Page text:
Primary Avalanche Problem

Wind Slabs   

Aspect/Elevation   

Certain
Unlikely

Chance of Avalanches   

Historic
Small

Size of Avalanches   

I'm not sure I can officially declare the end of our 17-day drought, but it did snow a trace to 2 inches yesterday. And we should see an additional 1-3 inches of snow by tomorrow morning as a weak system grazes the central mountains. Human-triggered avalanches are unlikely on most slopes, but there are a few isolated areas of concern to watch for today:

Last weekend, moderate to strong NW winds loaded leeward aspects and caused a few small natural and human-triggered avalanches. Recent observations show these older windslabs have stabilized with the recent spring weather, but remain a concern in some steep, high-consequence terrain. I'd pay particular attention to any drummy, hollow-sounding hard slabs you find, especially if weak, faceted snow and crusts are buried beneath the slabs.

While the winds have remained generally light the last few days, possible gusty winds today from convective snow showers may form small, isolated wind slabs just off the ridgelines in alpine terrain. These new wind slabs will form on top of frozen, slick sun and wind crusts that formed during our dry spell, so their bond will be tenuous. If you see signs of instability like cracking or collapsing move to less wind affected terrain.

Conditions are pretty variable right now…dust on crust, breakable crusts on E and W aspects, icy wind hammered up high. You can still find some nice recycled powder on sheltered north facing slopes, plus any smooth, untracked south facing slopes are decent with a few inches of new on top.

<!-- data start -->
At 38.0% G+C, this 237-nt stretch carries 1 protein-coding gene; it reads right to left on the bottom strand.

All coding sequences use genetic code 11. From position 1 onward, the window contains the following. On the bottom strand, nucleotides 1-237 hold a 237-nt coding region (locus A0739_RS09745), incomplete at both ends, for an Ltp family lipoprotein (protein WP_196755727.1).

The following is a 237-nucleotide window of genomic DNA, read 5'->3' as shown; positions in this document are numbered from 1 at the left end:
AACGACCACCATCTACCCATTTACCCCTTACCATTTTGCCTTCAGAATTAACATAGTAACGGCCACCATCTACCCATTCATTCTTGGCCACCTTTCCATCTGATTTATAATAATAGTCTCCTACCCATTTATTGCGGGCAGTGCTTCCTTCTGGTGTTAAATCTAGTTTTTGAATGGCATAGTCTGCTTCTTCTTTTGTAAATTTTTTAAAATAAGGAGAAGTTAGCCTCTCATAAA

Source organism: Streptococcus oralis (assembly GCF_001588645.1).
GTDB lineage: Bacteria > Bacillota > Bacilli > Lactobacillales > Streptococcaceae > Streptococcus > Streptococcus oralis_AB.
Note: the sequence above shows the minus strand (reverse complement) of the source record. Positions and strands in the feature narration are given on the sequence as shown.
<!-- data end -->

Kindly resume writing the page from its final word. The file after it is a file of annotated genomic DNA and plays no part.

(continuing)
Weather Forecast

Sawtooth Mtns at 9,200'

Last Night
Recorded Past 24 Hours

Today
Expected Through 5pm

Tonight
Expected 5pm - 5am

Temperature

16 F 22 F 16 F

Sky Cover

Overcast Overcast Overcast

Wind Speed

Light Light Light

Wind Direction

N W NW

Snowfall

trace-1" 1-2" 1"

Avalanche Notes

Enter text...

Mountain Weather Summary

Yesterday, a weak storm system embedded in NW flow dropped a trace to 2 inches of new snow. Mountain temperatures reached the 20's and 30's F while light NW winds blew on the ridgetops. Overnight, alpine temps dipped to the teens, winds remained light, and a few more flurries fell in the central mountains.

Today, continued light snow showers will bring an additional 1 to 2 inches of new snow. Mountain temps will climb to the low 20's to low 30's F while light and variable winds blow on the ridgetops.

Tonight, light snowfall continues, mountain temperatures drop to the teens F, and winds remain light and variable. Snowfall tapers off Saturday afternoon, but gusty NE winds will bring slightly cooler temperatures. Sunny skies are expected by Sunday.

Sawtooth Mountains

Sawtooth Mtns at 9,200'

Last Night
Recorded Past 24 Hours

Today
Expected Through 5pm

Tonight
Expected 5pm - 5am

Temperature

16 F 22 F 16 F

Sky Cover

Overcast Overcast Overcast

Wind Speed

Light Light Light

Wind Direction

N W NW

Snowfall

trace-1" 1-2" 1"

Smoky & Boulder Mountains

Titus Ridge at 10,000'

Last Night
Recorded Past 24 Hours

Today
Expected Through 5pm

Tonight
Expected 5pm - 5am

Temperature

10 F 20 F 13 F

Sky Cover

Overcast Overcast Overcast

Wind Speed

Light Light Light

Wind Direction

NW NW S

Snowfall

trace-1" 1-2" 1"
           

Wood River Valley

Baldy at 9,000'

Last Night
Recorded Past 24 Hours

Today
Expected Through 5pm

Tonight
Expected 5pm - 5am

Temperature

14 F 22 F 17 F

Sky Cover

Overcast Overcast Overcast

Wind Speed

Calm Light Light

Wind Direction

N NW S

Snowfall

1-2" 1-2" 1"
   

Soldier Mountains

Peak 2 at 9,000'

Last Night
Recorded Past 24 Hours

Today
Expected Through 5pm

Tonight
Expected 5pm - 5am

Temperature

13 F 23 F 14 F

Sky Cover

Overcast Overcast Overcast

Wind Speed

Light Light Moderate

Wind Direction

NW NW E

Snowfall

trace-1" 1" 1"
           

General Information

Your observations remain invaluable! Please let us know what you're seeing in the backcountry, especially if you see or trigger any avalanches. You can email us photos and observations at info@sawtoothavalanche.com, fill out the Observations form on our website, or leave a message at 208-622-0095.